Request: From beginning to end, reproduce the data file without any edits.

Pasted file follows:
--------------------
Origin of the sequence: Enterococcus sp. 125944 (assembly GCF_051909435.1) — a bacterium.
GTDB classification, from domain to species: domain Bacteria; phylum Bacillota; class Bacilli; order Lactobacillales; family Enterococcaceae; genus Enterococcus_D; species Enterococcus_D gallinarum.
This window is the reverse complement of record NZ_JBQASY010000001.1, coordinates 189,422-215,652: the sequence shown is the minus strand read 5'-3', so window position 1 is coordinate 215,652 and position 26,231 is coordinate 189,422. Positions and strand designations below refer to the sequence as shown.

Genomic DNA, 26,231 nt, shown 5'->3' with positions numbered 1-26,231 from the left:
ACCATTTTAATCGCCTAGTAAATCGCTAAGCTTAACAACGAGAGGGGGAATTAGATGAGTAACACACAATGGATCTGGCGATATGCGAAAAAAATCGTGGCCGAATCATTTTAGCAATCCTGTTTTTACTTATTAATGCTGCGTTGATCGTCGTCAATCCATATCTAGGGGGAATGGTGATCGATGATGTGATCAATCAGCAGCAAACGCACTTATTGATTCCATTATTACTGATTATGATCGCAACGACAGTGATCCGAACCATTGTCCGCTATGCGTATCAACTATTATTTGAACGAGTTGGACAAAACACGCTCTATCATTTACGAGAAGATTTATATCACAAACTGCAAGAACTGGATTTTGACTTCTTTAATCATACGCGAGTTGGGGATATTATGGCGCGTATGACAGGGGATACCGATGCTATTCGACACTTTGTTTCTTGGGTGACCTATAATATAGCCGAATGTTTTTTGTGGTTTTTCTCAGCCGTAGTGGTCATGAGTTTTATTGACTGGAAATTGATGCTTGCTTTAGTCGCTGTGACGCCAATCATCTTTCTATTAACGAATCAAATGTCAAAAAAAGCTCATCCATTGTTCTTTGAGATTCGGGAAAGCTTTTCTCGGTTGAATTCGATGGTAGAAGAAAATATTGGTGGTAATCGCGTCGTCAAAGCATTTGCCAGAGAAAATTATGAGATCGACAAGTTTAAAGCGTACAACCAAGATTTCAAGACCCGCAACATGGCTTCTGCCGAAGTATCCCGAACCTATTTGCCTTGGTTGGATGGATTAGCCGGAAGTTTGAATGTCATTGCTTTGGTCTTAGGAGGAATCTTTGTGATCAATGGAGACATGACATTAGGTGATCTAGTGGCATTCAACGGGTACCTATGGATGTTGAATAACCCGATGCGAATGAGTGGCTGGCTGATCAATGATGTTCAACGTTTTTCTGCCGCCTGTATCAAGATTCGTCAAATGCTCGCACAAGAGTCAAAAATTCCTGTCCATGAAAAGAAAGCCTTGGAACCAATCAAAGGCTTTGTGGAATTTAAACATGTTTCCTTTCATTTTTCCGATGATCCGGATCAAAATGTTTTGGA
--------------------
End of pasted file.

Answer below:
Origin of the sequence: Enterococcus sp. 125944 (assembly GCF_051909435.1) — a bacterium.
GTDB classification, from domain to species: domain Bacteria; phylum Bacillota; class Bacilli; order Lactobacillales; family Enterococcaceae; genus Enterococcus_D; species Enterococcus_D gallinarum.
This window is the reverse complement of record NZ_JBQASY010000001.1, coordinates 189,422-215,652: the sequence shown is the minus strand read 5'-3', so window position 1 is coordinate 215,652 and position 26,231 is coordinate 189,422. Positions and strand designations below refer to the sequence as shown.

Genomic DNA, 26,231 nt, shown 5'->3' with positions numbered 1-26,231 from the left:
ACCATTTTAATCGCCTAGTAAATCGCTAAGCTTAACAACGAGAGGGGGAATTAGATGAGTAACACACAATGGATCTGGCGATATGCGAAAAAAATCGTGGCCGAATCATTTTAGCAATCCTGTTTTTACTTATTAATGCTGCGTTGATCGTCGTCAATCCATATCTAGGGGGAATGGTGATCGATGATGTGATCAATCAGCAGCAAACGCACTTATTGATTCCATTATTACTGATTATGATCGCAACGACAGTGATCCGAACCATTGTCCGCTATGCGTATCAACTATTATTTGAACGAGTTGGACAAAACACGCTCTATCATTTACGAGAAGATTTATATCACAAACTGCAAGAACTGGATTTTGACTTCTTTAATCATACGCGAGTTGGGGATATTATGGCGCGTATGACAGGGGATACCGATGCTATTCGACACTTTGTTTCTTGGGTGACCTATAATATAGCCGAATGTTTTTTGTGGTTTTTCTCAGCCGTAGTGGTCATGAGTTTTATTGACTGGAAATTGATGCTTGCTTTAGTCGCTGTGACGCCAATCATCTTTCTATTAACGAATCAAATGTCAAAAAAAGCTCATCCATTGTTCTTTGAGATTCGGGAAAGCTTTTCTCGGTTGAATTCGATGGTAGAAGAAAATATTGGTGGTAATCGCGTCGTCAAAGCATTTGCCAGAGAAAATTATGAGATCGACAAGTTTAAAGCGTACAACCAAGATTTCAAGACCCGCAACATGGCTTCTGCCGAAGTATCCCGAACCTATTTGCCTTGGTTGGATGGATTAGCCGGAAGTTTGAATGTCATTGCTTTGGTCTTAGGAGGAATCTTTGTGATCAATGGAGACATGACATTAGGTGATCTAGTGGCATTCAACGGGTACCTATGGATGTTGAATAACCCGATGCGAATGAGTGGCTGGCTGATCAATGATGTTCAACGTTTTTCTGCCGCCTGTATCAAGATTCGTCAAATGCTCGCACAAGAGTCAAAAATTCCTGTCCATGAAAAGAAAGCCTTGGAACCAATCAAAGGCTTTGTGGAATTTAAACATGTTTCCTTTCATTTTTCCGATGATCCGGATCAAAATGTTTTGGA